The first months of this year have been particularly busy with teaching, and a little challenging with the state of my knees.  I did get my diagnosis last week, although I thought it best not to report on it when I was interpreting everything through the lens of grief after losing my cat.  The good news is that I don't have a torn meniscus, but the bad news is that I do have significant degenerative arthritic disease (osteo-arthritis), with some "loose bodies" in the knee that have been causing the greatest problem (locking, swelling and pain).  However, I am doing much better, thanks probably in large part because of physiotherapy and leg strengthening exercises. I'm being referred to an orthopaedic surgeon to see if I'll need arthroscopy to remove the "loose bodies" and to assess the state of my knees. That wait will be at least another three months, and if surgery is required, that could mean another six month wait after that.  All I can do for now is manage it with exercise, weight reduction to reduce the stress on my knees, and painkillers and icing when necessary.  So for anyone that is wondering, I expect to meet all my teaching commitments this year.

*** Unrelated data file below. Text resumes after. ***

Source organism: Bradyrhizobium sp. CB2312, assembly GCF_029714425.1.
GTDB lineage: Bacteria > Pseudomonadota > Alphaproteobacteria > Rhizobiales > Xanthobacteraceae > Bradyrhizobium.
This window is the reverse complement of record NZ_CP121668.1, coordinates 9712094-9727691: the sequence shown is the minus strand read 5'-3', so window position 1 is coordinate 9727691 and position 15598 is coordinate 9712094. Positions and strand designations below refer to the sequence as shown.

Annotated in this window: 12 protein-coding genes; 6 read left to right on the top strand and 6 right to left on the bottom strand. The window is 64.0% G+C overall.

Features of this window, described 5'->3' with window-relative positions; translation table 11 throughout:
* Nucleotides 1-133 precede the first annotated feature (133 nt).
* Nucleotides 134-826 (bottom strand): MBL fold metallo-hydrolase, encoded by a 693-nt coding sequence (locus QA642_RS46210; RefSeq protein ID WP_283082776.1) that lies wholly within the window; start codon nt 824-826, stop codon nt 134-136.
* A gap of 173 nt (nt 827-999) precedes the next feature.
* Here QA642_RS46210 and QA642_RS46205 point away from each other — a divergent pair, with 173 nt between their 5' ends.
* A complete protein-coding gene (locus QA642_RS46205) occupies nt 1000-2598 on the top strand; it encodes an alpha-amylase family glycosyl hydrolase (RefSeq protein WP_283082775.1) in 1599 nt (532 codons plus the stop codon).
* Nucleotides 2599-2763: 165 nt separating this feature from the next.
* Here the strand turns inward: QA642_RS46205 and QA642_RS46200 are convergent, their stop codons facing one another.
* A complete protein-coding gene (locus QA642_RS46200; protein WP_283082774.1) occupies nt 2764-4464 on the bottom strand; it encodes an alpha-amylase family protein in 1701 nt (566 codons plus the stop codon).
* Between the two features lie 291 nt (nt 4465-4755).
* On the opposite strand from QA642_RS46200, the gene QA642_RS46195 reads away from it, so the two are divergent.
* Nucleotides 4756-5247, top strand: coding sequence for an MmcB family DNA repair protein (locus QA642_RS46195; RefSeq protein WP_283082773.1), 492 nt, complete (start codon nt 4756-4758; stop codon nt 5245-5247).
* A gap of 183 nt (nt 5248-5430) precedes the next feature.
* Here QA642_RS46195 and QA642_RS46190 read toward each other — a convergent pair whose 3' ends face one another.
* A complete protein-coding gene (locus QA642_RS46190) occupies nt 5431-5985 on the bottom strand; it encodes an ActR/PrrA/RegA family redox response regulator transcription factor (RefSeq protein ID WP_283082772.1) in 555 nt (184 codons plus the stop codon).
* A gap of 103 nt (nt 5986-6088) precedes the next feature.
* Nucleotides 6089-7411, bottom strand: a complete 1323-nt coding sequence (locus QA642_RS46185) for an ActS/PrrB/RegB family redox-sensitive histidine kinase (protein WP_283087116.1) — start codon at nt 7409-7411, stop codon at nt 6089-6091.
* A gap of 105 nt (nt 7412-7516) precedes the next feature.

With fewer workshops in the next two weeks I'll be catching up on paperwork.  I owe quite a few groups teaching contracts! I also hope to blog about a few topics other than my teaching trips.  Topics I plan to cover include the following:  how I dye my multi-coloured fabrics (such as the convergence ones I showed a photo of in my April 19, 2012 post), the thorny issue of copyright, and I hope to share some work from my upcoming drawing and painting class that begins this week.  I managed to find one that will fit my schedule with only one or two classes missed!!  Yipee!  Stay tuned.


  1. Love to read your posts, and love all the pictures, too! I've never used soy wax, i still use the old-fashioned beeswax. Glad to hear that your knee pain might be correctable with surgery in the future. Looking forward to your convergence fabric "secrets".